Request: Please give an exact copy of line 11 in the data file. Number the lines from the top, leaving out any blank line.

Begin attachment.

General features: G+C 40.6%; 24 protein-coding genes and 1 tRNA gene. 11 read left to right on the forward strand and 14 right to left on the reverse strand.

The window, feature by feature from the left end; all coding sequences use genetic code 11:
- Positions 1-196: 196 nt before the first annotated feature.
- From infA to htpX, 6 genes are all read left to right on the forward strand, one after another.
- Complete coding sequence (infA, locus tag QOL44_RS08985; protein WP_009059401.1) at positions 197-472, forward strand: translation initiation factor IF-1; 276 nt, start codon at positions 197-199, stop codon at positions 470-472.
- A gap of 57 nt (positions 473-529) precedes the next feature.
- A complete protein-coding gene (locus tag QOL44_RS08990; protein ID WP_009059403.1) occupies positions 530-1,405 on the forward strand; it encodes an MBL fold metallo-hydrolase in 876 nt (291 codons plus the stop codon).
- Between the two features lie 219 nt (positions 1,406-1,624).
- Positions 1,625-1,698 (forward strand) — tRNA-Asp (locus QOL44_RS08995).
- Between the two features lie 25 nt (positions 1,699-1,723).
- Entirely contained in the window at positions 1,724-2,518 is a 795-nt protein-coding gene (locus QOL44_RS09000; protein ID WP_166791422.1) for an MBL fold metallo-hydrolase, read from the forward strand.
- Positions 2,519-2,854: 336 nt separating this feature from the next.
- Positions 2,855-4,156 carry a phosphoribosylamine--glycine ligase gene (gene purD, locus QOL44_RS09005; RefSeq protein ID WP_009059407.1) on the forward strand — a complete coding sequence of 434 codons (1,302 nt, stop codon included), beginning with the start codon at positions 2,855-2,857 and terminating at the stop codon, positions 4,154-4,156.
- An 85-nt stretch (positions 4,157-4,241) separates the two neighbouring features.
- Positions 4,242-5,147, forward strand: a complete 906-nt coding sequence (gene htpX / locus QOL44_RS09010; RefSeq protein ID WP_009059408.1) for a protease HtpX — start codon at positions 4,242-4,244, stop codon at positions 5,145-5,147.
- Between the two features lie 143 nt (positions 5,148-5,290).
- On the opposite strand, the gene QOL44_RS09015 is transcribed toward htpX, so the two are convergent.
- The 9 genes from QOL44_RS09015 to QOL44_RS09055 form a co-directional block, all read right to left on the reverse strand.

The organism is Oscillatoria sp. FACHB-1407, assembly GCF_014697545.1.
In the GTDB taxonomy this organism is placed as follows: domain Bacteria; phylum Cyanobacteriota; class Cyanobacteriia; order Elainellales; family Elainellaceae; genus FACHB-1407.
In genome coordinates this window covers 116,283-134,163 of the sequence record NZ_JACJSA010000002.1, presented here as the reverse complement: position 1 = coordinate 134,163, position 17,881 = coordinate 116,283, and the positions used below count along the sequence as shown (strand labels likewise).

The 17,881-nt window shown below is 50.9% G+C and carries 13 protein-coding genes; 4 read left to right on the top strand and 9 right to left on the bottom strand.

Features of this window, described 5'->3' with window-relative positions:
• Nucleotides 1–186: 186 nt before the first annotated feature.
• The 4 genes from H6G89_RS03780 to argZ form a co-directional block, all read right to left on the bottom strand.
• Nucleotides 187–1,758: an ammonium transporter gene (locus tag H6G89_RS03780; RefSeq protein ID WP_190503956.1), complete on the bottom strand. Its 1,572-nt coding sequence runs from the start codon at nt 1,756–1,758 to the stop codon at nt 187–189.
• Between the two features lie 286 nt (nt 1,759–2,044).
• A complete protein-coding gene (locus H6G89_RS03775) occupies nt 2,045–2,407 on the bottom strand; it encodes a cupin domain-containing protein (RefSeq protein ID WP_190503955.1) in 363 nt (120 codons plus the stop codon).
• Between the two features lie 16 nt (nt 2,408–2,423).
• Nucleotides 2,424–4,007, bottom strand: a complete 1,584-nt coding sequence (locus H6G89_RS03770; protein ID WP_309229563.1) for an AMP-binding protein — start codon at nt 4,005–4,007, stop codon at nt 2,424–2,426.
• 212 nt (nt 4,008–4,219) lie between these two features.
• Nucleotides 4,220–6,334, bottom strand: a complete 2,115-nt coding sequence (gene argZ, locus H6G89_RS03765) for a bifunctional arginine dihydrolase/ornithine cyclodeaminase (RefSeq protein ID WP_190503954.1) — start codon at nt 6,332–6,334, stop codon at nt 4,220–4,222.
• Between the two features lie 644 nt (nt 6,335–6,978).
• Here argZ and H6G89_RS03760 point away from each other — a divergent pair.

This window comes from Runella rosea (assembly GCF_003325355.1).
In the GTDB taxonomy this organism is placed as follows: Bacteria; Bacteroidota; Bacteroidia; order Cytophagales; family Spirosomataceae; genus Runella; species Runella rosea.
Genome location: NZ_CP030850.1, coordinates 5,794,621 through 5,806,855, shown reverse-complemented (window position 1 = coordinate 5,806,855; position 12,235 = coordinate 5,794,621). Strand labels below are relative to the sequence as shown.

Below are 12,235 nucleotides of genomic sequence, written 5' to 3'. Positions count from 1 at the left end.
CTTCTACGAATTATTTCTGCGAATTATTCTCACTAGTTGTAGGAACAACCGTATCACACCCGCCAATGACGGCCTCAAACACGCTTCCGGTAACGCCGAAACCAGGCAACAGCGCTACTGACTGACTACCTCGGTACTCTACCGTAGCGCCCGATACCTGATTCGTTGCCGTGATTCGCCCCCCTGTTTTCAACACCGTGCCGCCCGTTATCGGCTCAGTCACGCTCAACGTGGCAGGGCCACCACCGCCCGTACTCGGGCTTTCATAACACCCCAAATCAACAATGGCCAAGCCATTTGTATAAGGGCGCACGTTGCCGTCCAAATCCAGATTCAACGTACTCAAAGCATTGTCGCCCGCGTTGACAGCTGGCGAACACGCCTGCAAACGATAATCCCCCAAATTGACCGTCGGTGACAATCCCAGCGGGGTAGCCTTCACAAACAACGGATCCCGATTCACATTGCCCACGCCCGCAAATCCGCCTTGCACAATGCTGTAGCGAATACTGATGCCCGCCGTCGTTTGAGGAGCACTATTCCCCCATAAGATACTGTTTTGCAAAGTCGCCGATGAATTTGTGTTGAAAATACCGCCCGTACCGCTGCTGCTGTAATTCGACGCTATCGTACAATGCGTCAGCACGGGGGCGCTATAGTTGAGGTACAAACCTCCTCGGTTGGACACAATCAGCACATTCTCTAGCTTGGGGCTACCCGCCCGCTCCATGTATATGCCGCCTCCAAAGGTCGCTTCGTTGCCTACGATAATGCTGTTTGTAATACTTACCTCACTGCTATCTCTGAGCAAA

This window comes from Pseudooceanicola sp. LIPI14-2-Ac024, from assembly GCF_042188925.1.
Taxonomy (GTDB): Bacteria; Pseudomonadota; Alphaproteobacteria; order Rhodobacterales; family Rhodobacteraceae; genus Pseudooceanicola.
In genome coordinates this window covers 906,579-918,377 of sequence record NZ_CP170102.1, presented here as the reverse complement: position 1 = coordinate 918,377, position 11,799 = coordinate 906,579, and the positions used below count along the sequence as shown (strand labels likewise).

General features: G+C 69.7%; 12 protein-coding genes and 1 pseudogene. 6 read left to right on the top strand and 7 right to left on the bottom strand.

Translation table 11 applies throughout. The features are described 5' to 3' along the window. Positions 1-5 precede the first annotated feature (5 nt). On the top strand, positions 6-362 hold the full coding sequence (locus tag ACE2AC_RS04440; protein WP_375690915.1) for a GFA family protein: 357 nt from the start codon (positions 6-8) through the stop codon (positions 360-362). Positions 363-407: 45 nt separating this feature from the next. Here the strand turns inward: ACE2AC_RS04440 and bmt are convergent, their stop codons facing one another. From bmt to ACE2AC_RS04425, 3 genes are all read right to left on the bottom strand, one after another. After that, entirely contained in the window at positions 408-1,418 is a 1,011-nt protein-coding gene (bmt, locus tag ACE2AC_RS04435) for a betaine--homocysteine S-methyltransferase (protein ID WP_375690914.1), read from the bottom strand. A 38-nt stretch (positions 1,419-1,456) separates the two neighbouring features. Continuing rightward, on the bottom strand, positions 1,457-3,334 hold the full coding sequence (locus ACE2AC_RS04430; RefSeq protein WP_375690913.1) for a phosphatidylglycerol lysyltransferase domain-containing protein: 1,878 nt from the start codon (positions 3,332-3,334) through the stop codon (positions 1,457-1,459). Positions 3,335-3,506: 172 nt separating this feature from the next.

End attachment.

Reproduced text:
- Entirely contained in the window at positions 1,724-2,518 is a 795-nt protein-coding gene (locus QOL44_RS09000; protein ID WP_166791422.1) for an MBL fold metallo-hydrolase, read from the forward strand.